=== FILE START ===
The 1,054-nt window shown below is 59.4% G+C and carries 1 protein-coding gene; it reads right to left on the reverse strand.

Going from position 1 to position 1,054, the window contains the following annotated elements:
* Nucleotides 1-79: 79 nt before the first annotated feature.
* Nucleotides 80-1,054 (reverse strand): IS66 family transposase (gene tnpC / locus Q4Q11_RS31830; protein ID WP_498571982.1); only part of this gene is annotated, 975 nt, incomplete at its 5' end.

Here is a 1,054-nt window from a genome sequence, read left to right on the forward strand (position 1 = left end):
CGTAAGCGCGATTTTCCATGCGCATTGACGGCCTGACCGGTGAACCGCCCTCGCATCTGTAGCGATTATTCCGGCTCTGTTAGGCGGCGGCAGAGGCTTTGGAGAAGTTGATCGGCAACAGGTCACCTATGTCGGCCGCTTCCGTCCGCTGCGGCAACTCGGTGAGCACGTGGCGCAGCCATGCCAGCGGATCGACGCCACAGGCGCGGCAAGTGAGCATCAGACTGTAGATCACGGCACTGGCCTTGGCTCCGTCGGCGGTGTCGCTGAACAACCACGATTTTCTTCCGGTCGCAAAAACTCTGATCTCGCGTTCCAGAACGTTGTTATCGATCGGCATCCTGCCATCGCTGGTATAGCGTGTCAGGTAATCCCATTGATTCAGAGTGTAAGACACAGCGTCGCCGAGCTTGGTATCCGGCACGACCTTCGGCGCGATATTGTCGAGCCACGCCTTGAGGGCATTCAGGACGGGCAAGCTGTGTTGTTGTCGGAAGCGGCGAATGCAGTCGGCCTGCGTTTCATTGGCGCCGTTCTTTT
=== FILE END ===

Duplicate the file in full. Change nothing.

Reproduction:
The 1,054-nt window shown below is 59.4% G+C and carries 1 protein-coding gene; it reads right to left on the reverse strand.

Going from position 1 to position 1,054, the window contains the following annotated elements:
* Nucleotides 1-79: 79 nt before the first annotated feature.
* Nucleotides 80-1,054 (reverse strand): IS66 family transposase (gene tnpC / locus Q4Q11_RS31830; protein ID WP_498571982.1); only part of this gene is annotated, 975 nt, incomplete at its 5' end.

Here is a 1,054-nt window from a genome sequence, read left to right on the forward strand (position 1 = left end):
CGTAAGCGCGATTTTCCATGCGCATTGACGGCCTGACCGGTGAACCGCCCTCGCATCTGTAGCGATTATTCCGGCTCTGTTAGGCGGCGGCAGAGGCTTTGGAGAAGTTGATCGGCAACAGGTCACCTATGTCGGCCGCTTCCGTCCGCTGCGGCAACTCGGTGAGCACGTGGCGCAGCCATGCCAGCGGATCGACGCCACAGGCGCGGCAAGTGAGCATCAGACTGTAGATCACGGCACTGGCCTTGGCTCCGTCGGCGGTGTCGCTGAACAACCACGATTTTCTTCCGGTCGCAAAAACTCTGATCTCGCGTTCCAGAACGTTGTTATCGATCGGCATCCTGCCATCGCTGGTATAGCGTGTCAGGTAATCCCATTGATTCAGAGTGTAAGACACAGCGTCGCCGAGCTTGGTATCCGGCACGACCTTCGGCGCGATATTGTCGAGCCACGCCTTGAGGGCATTCAGGACGGGCAAGCTGTGTTGTTGTCGGAAGCGGCGAATGCAGTCGGCCTGCGTTTCATTGGCGCCGTTCTTTT